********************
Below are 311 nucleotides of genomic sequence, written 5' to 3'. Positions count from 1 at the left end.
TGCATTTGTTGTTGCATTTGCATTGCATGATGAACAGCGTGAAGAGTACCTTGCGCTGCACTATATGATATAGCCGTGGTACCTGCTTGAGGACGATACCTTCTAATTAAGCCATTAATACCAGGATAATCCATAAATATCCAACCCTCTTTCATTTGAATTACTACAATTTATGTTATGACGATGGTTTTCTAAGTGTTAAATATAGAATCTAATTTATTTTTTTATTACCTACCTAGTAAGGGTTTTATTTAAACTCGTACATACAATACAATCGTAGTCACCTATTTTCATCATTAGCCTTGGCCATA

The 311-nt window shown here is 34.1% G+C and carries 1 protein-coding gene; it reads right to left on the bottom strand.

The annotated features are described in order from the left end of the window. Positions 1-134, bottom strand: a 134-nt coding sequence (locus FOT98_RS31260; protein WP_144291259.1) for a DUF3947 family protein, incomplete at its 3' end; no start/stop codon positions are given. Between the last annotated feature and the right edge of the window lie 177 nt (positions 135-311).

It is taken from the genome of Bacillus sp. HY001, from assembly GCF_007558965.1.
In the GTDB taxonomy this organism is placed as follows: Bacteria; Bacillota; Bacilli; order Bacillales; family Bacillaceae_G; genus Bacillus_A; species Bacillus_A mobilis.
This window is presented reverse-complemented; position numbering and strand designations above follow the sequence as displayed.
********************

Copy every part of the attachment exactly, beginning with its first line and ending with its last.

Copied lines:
Below are 311 nucleotides of genomic sequence, written 5' to 3'. Positions count from 1 at the left end.
TGCATTTGTTGTTGCATTTGCATTGCATGATGAACAGCGTGAAGAGTACCTTGCGCTGCACTATATGATATAGCCGTGGTACCTGCTTGAGGACGATACCTTCTAATTAAGCCATTAATACCAGGATAATCCATAAATATCCAACCCTCTTTCATTTGAATTACTACAATTTATGTTATGACGATGGTTTTCTAAGTGTTAAATATAGAATCTAATTTATTTTTTTATTACCTACCTAGTAAGGGTTTTATTTAAACTCGTACATACAATACAATCGTAGTCACCTATTTTCATCATTAGCCTTGGCCATA

The 311-nt window shown here is 34.1% G+C and carries 1 protein-coding gene; it reads right to left on the bottom strand.

The annotated features are described in order from the left end of the window. Positions 1-134, bottom strand: a 134-nt coding sequence (locus FOT98_RS31260; protein WP_144291259.1) for a DUF3947 family protein, incomplete at its 3' end; no start/stop codon positions are given. Between the last annotated feature and the right edge of the window lie 177 nt (positions 135-311).

It is taken from the genome of Bacillus sp. HY001, from assembly GCF_007558965.1.
In the GTDB taxonomy this organism is placed as follows: Bacteria; Bacillota; Bacilli; order Bacillales; family Bacillaceae_G; genus Bacillus_A; species Bacillus_A mobilis.
This window is presented reverse-complemented; position numbering and strand designations above follow the sequence as displayed.